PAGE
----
On the other hand, there is something distinct and impressive about Church’s turn in Sideways. And maybe that’s because all I have to compare it to is his work on Wings and Ned & Stacey (which, taken together, demonstrate considerable range). But I feel like he gave a more nuanced performance with greater diversity. Part of that’s the role. It’s less of a stock character than Freeman’s (yes Freeman plays the hell out of it, but it’s still a stock character). I feel it has more dimension. So, though I’m all about showing Freeman the love, taking these two isolated performances toe-to-toe, I gotta go with Lowell.
(Watch me reverse my position on giving out awards simply for an artist’s career in about ten paragraphs. You can probably already guess for whom.)
Annette Bening – Being Julia
Catalina Sandino Moreno – Maria Full of Grace
Imelda Staunton – Vera Drake
Hilary Swank – Million Dollar Baby
Kate Winslet – Eternal Sunshine of the Spotless Mind
Will Win: Hilary Swank
Should Win: Hilary Swank
Back in ’99, Swank took Bening for the gold, Boys Don’t Cry v. American Beauty. By the way, the other actresses up that year? Janet McTeer for Tumbleweeds, Julianne Moore for The End of the Affair, and Meryl Streep for, oi, Music of the Heart. Remember those performances? Me, neither.
Anyway, I could give you a whole song and dance about who won what leading up to this (mostly Swank, a little Bening, a little Staunton), but the bottom line is if Swank can beat Bening in a movie that everybody saw (American Beauty), she can definitely beat her in a movie that nobody saw (Being Julia).
Now, you could make the same argument in reverse, but here’s the thing. When Swank beat Bening with a film that made $119mil less than Bening’s, she did it playing a woman playing a man. You didn’t need to see the movie to know that if she did it well enough to get a nomination, it must’ve been impressive. This time, Bening’s film made $39mil less than Swank’s (so far), but all anyone knows about it if they haven’t seen it (if they know anything) is that she plays an actress. If she does that well enough to get nominated, um…good for her!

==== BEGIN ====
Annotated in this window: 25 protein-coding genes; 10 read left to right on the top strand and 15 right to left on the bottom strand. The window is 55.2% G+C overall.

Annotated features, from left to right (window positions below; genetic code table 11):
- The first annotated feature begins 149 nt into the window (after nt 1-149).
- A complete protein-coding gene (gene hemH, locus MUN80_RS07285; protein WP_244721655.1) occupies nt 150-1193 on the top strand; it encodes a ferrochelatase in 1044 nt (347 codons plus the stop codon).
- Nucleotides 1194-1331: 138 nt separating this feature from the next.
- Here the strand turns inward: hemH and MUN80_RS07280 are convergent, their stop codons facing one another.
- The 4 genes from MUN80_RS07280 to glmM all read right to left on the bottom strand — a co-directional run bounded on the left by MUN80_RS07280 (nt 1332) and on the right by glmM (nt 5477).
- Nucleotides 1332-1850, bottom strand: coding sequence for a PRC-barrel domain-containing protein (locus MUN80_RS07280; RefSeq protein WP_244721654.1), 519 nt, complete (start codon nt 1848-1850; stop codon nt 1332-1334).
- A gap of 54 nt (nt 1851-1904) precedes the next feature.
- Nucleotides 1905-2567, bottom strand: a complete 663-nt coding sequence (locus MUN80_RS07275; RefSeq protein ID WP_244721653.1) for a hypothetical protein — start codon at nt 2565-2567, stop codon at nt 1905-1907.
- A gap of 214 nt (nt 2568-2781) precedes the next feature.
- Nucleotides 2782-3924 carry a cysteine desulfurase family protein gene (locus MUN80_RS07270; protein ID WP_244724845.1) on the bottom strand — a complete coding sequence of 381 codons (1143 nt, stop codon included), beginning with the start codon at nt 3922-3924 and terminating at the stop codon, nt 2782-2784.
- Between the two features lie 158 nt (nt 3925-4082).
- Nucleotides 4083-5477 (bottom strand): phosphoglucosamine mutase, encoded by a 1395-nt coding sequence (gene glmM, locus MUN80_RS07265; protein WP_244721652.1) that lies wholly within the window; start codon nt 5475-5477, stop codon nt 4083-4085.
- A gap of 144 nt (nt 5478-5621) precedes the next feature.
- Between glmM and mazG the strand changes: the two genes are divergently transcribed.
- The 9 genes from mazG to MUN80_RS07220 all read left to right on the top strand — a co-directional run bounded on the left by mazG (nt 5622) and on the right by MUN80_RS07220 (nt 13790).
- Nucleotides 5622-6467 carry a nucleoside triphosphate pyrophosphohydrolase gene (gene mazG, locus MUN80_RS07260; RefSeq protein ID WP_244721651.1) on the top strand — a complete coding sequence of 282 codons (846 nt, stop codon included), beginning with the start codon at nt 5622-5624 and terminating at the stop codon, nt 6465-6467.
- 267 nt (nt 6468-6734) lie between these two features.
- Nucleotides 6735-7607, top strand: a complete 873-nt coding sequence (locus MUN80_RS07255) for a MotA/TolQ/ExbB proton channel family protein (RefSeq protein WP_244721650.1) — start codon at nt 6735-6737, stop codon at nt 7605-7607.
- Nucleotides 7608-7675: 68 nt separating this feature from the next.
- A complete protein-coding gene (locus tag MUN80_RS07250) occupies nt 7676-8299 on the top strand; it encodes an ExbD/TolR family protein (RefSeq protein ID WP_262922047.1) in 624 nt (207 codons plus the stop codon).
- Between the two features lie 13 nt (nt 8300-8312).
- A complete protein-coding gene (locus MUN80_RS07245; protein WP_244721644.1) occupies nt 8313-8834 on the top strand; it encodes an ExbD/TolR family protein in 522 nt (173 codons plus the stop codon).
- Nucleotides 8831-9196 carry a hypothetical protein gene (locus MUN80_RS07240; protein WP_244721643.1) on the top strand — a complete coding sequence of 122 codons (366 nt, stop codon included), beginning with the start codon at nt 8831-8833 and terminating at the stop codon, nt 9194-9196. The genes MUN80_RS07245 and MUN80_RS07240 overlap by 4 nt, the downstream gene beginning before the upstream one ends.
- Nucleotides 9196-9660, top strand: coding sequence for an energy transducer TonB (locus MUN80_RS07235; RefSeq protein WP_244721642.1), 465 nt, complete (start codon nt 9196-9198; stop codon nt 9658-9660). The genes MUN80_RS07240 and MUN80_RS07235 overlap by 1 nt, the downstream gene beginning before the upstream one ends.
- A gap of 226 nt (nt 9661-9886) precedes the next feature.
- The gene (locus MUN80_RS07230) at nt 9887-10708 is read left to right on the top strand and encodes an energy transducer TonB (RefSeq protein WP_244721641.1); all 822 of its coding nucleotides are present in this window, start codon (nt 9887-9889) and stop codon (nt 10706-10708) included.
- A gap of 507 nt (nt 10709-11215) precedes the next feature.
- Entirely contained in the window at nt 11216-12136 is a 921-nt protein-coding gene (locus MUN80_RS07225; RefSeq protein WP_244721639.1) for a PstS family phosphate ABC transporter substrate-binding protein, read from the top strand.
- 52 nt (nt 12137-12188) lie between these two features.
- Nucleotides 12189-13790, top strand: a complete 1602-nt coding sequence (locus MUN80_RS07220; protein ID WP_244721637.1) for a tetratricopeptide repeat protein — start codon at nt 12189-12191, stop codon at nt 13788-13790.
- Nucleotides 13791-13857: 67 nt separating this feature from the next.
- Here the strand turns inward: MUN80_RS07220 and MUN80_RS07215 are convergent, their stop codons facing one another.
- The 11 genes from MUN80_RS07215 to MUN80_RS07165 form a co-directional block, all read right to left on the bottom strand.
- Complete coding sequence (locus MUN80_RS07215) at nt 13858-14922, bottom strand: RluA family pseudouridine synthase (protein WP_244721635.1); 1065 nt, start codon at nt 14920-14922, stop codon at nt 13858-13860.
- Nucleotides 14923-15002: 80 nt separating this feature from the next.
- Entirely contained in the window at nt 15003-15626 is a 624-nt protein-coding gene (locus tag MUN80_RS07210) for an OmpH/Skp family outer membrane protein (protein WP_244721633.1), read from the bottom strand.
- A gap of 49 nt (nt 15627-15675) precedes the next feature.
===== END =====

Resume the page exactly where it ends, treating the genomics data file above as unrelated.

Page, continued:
Now, Staunton has considerable critical momentum going into this. Her performance actually got more year-end accolades than Swank’s. Her film got more Oscar heat than anyone expected. Actress? Sure. But Screenplay? Director? Oscar takes this film seriously, which leads me to believe that the issue at stake isn’t wholly political (for those of you keeping score, Staunton plays an abortionist). If it were, there’d be more of an attempt to marginalize the film. No, I think the issue again is visibility. Nobody saw it. Boys Don’t Cry made $11mil. Vera Drake, $2.8mil. That may not seem like much of a difference, but in Indiewood, it kind of is. Monster, another “small” indie that generated an Oscar for it’s lead, had made $23mil by the time the awards were presented. Money/visibility makes a difference.
Truth be told, I haven’t seen Bening or Staunton’s performance, (and the fact that neither is out on DVD is a disservice to the campaigns of both), so I could be wrong. But from what I’ve seen, Swank’s performance is the powerhouse here. If I am wrong, it’s probably in the direction of Staunton, judging by the critical reaction.